Australian carrier Qantas on Wednesday posted its first annual loss since privatisation in 1995 and cancelled orders for 35 Boeing jets as high fuel costs and industrial action hammered its bottom line.
The airline announced a net loss of Aus$244 million (US$256 million), a half-billion-dollar reverse from a net profit of Aus$250 million in the previous 12 months.
Its underlying profit before tax in the year to June 30 -- the airline's preferred measure of financial performance -- was Aus$95 million, down from Aus$552 million.
Revenue was Aus$15.7 billion and on the plus side, the national flagcarrier said it had a Aus$3.4 cash balance.
The dismal result was expected after warnings from the carrier that its international arm was struggling due to a deterioration in global operating conditions driven by the European economic crisis and high jet fuel bills.
A soaring Australian dollar and a bitter battle with unions over wages and conditions that saw chief executive Alan Joyce ground the entire fleet for 48 hours in October also cost the airline dearly.
"Qantas has been through an exceptional period in its history over the past 12 months," said Joyce, who will forgo any bonus or pay rise.
"Over the course of the year we made significant progress in advancing the group's strategy -- building on our strong domestic business and frequent flyer programme and growing Jetstar across Asia.
"Qantas' international's turnaround plan is on track and set for improvement in 2012/13."
The carrier said the result was negatively impacted by record high fuel costs of Aus$4.3 billion, up Aus$645 million on the previous year.
The industrial dispute that brought the airline to a standstill cost Aus$194 million.
The airline did not offer any forward looking profit guidance but said the operating environment and economic outlook "remains challenging, volatile and dependent on a number of uncontrollable external factors".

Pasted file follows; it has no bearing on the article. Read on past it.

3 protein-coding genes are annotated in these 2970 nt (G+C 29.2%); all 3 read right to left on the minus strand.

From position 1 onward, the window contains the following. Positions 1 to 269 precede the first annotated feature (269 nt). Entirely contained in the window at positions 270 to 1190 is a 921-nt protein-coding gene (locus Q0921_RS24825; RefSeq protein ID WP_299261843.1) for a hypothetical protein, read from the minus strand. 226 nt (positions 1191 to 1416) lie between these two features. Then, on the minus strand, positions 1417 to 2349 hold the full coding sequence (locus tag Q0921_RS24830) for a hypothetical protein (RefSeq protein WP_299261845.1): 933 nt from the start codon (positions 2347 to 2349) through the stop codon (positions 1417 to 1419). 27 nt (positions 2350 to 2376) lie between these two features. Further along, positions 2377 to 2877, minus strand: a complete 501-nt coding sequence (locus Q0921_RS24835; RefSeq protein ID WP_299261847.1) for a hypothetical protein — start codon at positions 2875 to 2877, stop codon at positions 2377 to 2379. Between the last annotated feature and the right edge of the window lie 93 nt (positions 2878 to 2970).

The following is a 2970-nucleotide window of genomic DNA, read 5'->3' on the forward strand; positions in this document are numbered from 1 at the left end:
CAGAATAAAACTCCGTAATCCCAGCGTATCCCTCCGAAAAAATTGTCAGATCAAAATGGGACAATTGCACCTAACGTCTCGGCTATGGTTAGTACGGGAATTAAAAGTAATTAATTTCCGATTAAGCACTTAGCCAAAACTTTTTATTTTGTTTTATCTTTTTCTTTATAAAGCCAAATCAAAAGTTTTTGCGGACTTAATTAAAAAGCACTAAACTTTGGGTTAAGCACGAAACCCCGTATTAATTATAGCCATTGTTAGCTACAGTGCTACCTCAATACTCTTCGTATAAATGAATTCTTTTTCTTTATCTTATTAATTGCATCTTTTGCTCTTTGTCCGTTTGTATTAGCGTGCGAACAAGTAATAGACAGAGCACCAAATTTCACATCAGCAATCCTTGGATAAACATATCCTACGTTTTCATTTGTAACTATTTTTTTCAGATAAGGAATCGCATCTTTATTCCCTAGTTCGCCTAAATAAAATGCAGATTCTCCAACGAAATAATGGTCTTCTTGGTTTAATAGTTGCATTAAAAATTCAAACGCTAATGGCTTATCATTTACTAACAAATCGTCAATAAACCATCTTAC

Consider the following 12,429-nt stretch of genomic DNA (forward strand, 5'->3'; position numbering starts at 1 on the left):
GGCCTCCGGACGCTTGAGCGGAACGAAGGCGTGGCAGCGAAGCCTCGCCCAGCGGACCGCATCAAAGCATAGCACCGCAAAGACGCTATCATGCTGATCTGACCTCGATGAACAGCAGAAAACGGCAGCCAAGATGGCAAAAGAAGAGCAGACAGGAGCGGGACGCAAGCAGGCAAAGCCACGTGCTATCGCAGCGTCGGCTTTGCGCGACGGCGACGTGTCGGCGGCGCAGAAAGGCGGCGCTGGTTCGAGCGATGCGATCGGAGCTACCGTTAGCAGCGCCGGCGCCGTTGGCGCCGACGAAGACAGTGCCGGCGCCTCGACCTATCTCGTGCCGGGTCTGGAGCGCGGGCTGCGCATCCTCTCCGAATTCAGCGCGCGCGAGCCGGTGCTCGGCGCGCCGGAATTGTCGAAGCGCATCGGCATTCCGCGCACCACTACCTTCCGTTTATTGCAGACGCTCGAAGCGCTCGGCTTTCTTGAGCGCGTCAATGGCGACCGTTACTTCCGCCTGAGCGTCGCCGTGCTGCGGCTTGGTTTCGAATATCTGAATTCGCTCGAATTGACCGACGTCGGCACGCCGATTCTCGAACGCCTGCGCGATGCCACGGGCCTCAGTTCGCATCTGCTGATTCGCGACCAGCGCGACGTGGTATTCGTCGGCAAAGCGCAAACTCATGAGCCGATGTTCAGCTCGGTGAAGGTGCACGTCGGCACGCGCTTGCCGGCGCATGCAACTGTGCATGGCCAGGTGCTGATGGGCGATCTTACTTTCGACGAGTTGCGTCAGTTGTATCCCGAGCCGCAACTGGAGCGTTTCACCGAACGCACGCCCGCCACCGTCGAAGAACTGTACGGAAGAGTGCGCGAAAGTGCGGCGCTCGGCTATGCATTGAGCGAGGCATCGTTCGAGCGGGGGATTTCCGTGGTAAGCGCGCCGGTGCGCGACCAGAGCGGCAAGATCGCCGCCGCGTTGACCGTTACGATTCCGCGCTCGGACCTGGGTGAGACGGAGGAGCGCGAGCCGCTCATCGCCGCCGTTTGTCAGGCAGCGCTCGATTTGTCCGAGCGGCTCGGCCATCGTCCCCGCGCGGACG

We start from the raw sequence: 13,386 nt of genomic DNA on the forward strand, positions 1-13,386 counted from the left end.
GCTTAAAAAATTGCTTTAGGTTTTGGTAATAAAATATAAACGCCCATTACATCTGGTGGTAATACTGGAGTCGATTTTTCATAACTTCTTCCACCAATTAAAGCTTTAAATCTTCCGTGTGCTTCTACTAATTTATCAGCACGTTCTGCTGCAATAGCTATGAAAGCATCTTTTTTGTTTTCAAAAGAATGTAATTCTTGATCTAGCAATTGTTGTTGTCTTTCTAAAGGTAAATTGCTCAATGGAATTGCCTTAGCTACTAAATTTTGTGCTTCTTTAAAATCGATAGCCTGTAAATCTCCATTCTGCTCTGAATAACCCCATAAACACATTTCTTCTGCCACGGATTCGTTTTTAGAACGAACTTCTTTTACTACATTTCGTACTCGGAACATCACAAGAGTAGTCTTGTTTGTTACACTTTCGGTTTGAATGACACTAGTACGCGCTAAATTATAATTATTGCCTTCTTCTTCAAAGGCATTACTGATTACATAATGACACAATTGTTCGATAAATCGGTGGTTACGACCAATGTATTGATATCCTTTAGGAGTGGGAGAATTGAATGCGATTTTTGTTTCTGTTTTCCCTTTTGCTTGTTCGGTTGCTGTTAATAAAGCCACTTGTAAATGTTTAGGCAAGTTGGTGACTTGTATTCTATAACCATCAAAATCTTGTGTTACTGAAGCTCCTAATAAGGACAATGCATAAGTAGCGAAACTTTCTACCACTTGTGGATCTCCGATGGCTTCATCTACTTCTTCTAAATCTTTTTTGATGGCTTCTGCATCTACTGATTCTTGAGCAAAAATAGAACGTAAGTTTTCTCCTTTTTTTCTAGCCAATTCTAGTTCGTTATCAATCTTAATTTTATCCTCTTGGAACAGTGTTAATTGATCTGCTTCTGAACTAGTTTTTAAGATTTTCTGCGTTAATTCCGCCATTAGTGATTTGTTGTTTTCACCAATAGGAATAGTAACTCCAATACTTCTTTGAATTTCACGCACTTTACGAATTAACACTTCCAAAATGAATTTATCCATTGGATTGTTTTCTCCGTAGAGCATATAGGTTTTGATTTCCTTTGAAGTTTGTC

"We will continue to invest capital efficiently as we target greater competitiveness and customer satisfaction to deliver a stronger Qantas group," added Joyce.
To cut costs, Qantas cancelled orders for 35 Boeing 787 aircraft, a decision that represents an US$8.5 billion reduction in capital expenditure at list prices.
While those plane orders were put off, delivery of 15 787s to its budget offshoot Jetstar will continue as planned, with the first aircraft to arrive in the second half of 2012.
This will enable the transfer of Airbus A330 aircraft from Jetstar to Qantas' domestic service, and the eventual retirement of Qantas' Boeing 767 fleet.
"The B787 is an excellent aircraft and remains an important part of our future," said Joyce.
"However, circumstances have changed significantly since our order several years ago. It is vital that we allocate capital carefully across all parts of the group.
"Qantas has always maintained flexibility in its fleet plan and made changes when required."
In a bid to halt the dramatic slide in profits, Joyce this year announced Qantas would split its international arm from its domestic operations.
Each of the two entities will run as separate businesses with their own chief executives and reporting of financial results.